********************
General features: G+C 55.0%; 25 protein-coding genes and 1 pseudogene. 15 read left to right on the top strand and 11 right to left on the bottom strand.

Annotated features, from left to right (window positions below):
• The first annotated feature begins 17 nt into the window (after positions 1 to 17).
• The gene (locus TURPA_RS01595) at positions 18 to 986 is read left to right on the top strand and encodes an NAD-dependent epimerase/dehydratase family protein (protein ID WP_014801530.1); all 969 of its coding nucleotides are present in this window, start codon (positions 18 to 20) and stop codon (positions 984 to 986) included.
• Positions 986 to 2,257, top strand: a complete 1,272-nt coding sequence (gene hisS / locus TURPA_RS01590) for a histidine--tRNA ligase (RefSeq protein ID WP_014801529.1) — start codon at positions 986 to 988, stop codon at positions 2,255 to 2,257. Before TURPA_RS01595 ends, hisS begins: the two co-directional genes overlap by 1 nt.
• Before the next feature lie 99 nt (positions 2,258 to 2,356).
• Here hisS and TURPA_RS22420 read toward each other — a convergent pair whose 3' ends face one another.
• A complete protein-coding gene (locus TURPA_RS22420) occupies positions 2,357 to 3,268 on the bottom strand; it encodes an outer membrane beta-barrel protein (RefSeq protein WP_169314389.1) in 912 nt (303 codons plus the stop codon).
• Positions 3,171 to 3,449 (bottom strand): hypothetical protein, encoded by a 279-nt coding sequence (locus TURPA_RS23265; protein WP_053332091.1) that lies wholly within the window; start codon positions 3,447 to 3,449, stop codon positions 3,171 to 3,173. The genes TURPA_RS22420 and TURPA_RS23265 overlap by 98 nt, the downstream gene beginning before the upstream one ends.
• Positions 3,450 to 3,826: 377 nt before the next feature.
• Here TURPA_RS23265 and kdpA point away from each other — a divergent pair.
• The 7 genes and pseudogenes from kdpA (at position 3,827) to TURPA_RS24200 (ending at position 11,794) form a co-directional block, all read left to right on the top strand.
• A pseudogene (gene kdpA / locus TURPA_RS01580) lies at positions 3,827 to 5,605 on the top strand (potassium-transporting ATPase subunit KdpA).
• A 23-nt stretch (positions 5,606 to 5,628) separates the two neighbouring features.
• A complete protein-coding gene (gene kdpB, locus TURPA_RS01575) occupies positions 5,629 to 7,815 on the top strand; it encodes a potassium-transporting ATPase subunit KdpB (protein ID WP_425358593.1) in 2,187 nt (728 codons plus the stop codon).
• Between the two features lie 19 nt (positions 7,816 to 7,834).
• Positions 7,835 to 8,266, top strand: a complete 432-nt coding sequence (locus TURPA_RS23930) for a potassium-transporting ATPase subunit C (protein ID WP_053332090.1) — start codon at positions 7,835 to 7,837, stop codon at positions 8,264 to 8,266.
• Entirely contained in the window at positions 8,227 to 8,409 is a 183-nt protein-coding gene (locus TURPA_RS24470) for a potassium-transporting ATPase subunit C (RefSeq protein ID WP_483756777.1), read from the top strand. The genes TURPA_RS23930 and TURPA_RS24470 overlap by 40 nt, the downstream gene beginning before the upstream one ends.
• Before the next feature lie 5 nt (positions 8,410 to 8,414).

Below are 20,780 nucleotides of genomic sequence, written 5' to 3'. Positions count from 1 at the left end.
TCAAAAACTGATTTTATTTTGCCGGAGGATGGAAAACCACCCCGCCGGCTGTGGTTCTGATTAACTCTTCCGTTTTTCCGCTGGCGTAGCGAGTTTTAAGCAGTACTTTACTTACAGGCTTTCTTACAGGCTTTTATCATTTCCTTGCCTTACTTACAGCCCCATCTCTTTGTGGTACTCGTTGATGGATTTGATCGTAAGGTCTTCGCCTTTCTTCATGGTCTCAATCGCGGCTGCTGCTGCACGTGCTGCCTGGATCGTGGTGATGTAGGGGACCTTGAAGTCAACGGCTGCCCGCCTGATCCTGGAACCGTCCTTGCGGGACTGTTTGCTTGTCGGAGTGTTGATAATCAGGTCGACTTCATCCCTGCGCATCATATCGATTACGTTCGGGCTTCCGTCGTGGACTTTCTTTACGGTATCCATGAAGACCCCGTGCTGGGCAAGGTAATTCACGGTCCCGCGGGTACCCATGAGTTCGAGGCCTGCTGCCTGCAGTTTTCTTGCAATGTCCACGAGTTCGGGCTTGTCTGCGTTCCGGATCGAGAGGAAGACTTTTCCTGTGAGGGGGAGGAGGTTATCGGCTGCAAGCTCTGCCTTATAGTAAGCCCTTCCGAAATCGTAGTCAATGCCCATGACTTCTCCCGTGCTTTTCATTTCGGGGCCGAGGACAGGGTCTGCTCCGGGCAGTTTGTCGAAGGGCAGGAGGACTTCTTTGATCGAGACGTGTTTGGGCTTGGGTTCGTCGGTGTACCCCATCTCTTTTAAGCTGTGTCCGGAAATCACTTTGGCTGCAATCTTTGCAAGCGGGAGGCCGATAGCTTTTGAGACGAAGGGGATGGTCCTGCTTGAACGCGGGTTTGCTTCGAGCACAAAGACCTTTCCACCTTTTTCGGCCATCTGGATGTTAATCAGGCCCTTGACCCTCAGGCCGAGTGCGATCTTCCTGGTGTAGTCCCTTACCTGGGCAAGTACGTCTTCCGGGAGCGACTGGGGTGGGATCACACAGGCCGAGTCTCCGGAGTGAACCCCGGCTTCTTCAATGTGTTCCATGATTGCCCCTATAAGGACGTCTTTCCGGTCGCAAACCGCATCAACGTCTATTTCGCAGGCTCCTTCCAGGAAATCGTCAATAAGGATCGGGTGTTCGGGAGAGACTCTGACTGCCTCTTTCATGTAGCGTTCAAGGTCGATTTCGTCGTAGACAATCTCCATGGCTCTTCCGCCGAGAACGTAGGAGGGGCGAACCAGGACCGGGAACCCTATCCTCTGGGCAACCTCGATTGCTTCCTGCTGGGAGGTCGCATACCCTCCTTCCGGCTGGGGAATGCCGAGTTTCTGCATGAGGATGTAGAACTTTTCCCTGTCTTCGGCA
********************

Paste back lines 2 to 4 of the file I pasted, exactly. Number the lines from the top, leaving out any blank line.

Annotated features, from left to right (window positions below):
• The first annotated feature begins 17 nt into the window (after positions 1 to 17).
• The gene (locus TURPA_RS01595) at positions 18 to 986 is read left to right on the top strand and encodes an NAD-dependent epimerase/dehydratase family protein (protein ID WP_014801530.1); all 969 of its coding nucleotides are present in this window, start codon (positions 18 to 20) and stop codon (positions 984 to 986) included.